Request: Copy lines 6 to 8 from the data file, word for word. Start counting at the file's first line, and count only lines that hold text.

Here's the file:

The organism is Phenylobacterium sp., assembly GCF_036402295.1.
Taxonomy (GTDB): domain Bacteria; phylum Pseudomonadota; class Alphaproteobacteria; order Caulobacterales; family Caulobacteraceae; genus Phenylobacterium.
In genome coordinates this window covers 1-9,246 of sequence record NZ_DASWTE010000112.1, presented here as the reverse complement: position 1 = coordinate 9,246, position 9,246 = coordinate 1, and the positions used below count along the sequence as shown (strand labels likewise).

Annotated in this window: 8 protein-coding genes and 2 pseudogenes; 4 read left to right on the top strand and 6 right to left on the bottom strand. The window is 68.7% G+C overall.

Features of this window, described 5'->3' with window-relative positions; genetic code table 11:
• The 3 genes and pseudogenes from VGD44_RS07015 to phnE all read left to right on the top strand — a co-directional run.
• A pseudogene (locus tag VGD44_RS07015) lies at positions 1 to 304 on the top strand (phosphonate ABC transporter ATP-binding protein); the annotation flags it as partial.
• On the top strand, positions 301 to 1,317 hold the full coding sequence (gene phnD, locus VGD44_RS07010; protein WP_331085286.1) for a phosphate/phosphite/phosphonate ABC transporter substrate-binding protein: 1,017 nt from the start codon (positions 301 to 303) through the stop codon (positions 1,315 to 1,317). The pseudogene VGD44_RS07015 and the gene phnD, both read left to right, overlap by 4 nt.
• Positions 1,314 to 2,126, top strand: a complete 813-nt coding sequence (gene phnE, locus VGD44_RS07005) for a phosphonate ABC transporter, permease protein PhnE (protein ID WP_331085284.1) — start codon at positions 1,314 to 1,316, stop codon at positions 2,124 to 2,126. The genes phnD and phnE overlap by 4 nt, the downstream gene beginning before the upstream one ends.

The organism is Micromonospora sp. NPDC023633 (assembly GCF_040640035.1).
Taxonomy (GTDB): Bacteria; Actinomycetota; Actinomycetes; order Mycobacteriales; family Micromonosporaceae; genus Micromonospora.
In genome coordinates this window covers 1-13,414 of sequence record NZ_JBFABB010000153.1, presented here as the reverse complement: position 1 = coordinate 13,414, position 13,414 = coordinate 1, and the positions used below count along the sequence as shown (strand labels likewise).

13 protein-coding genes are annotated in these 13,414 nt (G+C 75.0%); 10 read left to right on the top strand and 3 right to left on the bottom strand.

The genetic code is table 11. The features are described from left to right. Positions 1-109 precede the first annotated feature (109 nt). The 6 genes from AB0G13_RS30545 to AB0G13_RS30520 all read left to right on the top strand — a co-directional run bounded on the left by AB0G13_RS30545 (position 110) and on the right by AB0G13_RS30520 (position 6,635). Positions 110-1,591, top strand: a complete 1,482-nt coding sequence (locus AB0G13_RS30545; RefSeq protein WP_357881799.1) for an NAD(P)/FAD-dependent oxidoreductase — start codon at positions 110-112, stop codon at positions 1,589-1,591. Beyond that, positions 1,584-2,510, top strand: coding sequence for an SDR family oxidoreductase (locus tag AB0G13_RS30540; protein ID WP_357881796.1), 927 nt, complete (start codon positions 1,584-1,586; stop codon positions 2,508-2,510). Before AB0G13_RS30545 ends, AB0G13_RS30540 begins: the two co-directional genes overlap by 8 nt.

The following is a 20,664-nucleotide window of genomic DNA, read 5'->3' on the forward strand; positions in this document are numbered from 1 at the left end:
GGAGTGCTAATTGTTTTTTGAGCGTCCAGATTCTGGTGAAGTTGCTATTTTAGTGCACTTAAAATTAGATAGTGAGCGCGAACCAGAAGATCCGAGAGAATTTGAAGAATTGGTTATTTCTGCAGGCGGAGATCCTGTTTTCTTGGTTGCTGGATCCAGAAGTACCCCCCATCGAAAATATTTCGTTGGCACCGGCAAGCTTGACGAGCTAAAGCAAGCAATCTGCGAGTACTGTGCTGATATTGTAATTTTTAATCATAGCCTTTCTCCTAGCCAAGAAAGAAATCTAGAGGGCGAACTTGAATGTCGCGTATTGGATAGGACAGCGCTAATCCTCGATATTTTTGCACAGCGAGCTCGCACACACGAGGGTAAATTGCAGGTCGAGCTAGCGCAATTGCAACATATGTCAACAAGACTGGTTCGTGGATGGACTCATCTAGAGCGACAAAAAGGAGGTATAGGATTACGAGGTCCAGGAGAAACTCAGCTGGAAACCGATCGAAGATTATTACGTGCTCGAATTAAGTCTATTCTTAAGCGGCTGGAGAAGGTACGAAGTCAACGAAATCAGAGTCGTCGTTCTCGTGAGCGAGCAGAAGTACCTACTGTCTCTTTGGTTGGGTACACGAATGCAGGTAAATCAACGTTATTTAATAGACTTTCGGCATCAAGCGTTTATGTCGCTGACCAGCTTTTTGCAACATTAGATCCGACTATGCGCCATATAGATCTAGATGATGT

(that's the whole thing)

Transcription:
• The 3 genes and pseudogenes from VGD44_RS07015 to phnE all read left to right on the top strand — a co-directional run.
• A pseudogene (locus tag VGD44_RS07015) lies at positions 1 to 304 on the top strand (phosphonate ABC transporter ATP-binding protein); the annotation flags it as partial.
• On the top strand, positions 301 to 1,317 hold the full coding sequence (gene phnD, locus VGD44_RS07010; protein WP_331085286.1) for a phosphate/phosphite/phosphonate ABC transporter substrate-binding protein: 1,017 nt from the start codon (positions 301 to 303) through the stop codon (positions 1,315 to 1,317). The pseudogene VGD44_RS07015 and the gene phnD, both read left to right, overlap by 4 nt.